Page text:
Individual Author Record
Name: Owen LovejoyPen Name: None Genre: Born: January 6, 1811 in Albion, Maine Sites:
Illinois ConnectionLovejoy moved to Alton, Illinois in 1836. He served as pastor of the Congregational Church in Princeton, Illinois from 1838–1856. In 1854 Lovejoy was elected a member of the Illinois State Legislature. He worked with Abraham Lincoln and others to form the Republican Party in the state. In 1856, he was elected as a Republican from Illinois as Representative to the 35th United States Congress and succeeding Congresses, serving from March 4, 1857, until his death. The city of Princeton maintains and preserves his home, the Owen Lovejoy House, as a house museum. Designated a National Historic Landmark in 1997 by the National Park Service as part of the Underground Railroad, the house has a secret compartment for hiding slaves. It is open to the public to view.
Biographical and Professional InformationLovejoy was an American lawyer, Congregational minister, abolitionist, and Republican congressman from Illinois. He was also a "conductor" on the Underground Railroad. After his brother Elijah Lovejoy was murdered in November 1837 by pro-slavery forces, Owen became the leader of abolitionists in Illinois.
Memoir of the Reverend Elijah P. Lovejoy, 1838 - written with Joseph C LovejoyHis Brother's Blood: Speeches and Writings, 1838-64, University of Illinois Press , 2004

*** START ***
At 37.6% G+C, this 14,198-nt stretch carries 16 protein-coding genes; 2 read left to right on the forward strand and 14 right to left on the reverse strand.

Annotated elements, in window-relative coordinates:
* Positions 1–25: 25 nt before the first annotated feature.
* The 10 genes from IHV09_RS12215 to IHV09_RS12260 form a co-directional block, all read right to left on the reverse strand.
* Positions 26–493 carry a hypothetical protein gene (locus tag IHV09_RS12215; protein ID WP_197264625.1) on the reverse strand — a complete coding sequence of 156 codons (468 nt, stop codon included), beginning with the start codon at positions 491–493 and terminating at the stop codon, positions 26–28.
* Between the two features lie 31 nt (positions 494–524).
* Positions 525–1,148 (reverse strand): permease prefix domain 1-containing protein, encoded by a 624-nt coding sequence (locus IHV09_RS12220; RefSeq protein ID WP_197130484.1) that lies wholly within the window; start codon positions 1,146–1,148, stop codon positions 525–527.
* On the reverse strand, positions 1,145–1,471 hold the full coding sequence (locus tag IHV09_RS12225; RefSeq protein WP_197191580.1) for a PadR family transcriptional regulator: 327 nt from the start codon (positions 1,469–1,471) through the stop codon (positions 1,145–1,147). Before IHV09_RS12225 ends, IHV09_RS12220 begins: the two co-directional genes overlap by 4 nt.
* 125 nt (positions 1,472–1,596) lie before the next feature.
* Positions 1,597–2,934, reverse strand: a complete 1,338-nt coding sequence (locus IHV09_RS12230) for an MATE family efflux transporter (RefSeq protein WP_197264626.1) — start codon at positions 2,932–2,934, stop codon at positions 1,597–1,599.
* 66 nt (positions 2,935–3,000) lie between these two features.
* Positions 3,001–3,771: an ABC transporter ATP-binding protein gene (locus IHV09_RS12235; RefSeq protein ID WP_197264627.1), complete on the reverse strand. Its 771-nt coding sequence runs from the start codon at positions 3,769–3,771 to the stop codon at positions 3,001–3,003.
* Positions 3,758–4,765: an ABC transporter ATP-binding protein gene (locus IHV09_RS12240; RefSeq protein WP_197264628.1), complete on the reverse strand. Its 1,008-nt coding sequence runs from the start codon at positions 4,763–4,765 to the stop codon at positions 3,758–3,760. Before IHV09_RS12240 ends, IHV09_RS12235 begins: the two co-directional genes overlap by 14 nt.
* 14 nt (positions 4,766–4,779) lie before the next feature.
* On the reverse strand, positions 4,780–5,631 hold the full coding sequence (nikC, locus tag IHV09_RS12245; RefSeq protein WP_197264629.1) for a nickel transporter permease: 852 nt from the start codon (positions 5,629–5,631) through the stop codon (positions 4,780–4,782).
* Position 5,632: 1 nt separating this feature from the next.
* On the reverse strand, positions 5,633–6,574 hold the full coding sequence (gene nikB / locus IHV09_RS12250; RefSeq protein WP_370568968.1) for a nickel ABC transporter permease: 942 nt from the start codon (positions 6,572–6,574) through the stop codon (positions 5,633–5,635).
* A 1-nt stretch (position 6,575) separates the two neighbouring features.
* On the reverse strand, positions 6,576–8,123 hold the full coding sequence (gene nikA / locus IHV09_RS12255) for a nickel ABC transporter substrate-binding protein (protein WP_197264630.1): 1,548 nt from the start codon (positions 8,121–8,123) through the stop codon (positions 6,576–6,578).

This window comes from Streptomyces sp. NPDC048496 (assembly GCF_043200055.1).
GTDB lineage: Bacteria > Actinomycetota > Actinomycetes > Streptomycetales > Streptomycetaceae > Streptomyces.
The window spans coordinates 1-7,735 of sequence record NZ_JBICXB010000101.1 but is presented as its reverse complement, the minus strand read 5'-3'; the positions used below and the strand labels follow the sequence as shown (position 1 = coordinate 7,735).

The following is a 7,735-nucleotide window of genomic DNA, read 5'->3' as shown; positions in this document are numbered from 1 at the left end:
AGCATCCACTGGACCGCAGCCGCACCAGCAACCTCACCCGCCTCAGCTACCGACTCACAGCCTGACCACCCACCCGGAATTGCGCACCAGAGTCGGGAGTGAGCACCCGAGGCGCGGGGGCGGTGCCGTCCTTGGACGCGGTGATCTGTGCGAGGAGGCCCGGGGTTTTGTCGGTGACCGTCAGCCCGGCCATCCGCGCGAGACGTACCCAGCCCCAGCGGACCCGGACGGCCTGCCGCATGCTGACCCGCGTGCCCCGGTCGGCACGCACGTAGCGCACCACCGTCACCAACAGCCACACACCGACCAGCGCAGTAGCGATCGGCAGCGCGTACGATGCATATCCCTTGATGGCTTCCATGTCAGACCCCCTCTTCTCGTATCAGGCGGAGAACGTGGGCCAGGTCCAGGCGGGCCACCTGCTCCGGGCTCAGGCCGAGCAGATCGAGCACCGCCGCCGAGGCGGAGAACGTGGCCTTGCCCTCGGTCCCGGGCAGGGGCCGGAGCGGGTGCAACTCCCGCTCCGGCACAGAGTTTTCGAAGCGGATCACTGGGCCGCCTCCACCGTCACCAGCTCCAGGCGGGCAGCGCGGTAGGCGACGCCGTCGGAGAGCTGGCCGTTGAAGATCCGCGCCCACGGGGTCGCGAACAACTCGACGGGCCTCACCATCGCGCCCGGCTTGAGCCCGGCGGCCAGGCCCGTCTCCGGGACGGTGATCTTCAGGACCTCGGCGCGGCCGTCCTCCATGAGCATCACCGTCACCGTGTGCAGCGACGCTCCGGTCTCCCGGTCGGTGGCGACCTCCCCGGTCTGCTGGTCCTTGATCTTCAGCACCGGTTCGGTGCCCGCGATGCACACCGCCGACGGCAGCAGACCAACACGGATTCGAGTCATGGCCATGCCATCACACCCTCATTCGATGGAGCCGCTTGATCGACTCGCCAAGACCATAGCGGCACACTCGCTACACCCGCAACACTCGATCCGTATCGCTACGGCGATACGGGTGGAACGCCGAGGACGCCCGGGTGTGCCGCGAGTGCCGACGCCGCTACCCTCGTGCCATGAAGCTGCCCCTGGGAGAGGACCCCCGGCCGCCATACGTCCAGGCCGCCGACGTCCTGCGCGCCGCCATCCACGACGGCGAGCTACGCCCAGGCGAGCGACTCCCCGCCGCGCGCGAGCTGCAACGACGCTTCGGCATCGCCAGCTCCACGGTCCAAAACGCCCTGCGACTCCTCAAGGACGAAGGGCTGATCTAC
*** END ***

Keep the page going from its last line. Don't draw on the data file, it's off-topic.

Titles At Your Library
Memoir of the Rev. Elijah P. Lovejoy; who was murdered in defence of the liberty of the press, at Alton, Illinois, Nov. 7, 1837
ISBN: B009YG5XNU Ulan Press. 2012 This book was originally published prior to 1923, and represents a reproduction of an important historical work, maintaining the same format as the original work. While some publishers have opted to apply OCR (optical character recognition) technology to the process, we believe this leads to sub-optimal results (frequent typographical errors, strange characters and confusing formatting) and does not adequately preserve the historical character of the original artifact. We believe this work is culturally important in its original archival form. While we strive to adequately clean and digitally enhance the original work, there are occasionally instances where imperfections such as blurred or missing pages, poor pictures or errant marks may have been introduced due to either the quality of the original work or the scanning process itself. Despite these occasional imperfections, we have brought it back into print as part of our ongoing global book preservation commitment, providing customers with access to the best possible historical reprints. We appreciate your understanding of these occasional imperfections, and sincerely hope you enjoy seeing the book in a format as close as possible to that intended by the original publisher.
His Brother's Blood: Speeches and Writings, 1838-64
ISBN: 0252029194 University of Illinois Press. 2004 History of Owen Lovejoy's religious and political participation in the antislavery movment from 1838 to 1864. This is the first comprehensive collection of the speeches of Owen Lovejoy (1811-64). After the assassination of his brother, Elijah, for printing an antislavery newspaper, instead of seeking revenge on the murderers, Lovejoy chose to help eradicate the system of racial slavery. Including sermons, campaign speeches, open letters, and his congressional exchanges and addresses, His Brother's Blood offers a colorful and important perspective on the turmoil leading up to the Civil War and the excitement in Congress that produced universal emancipation.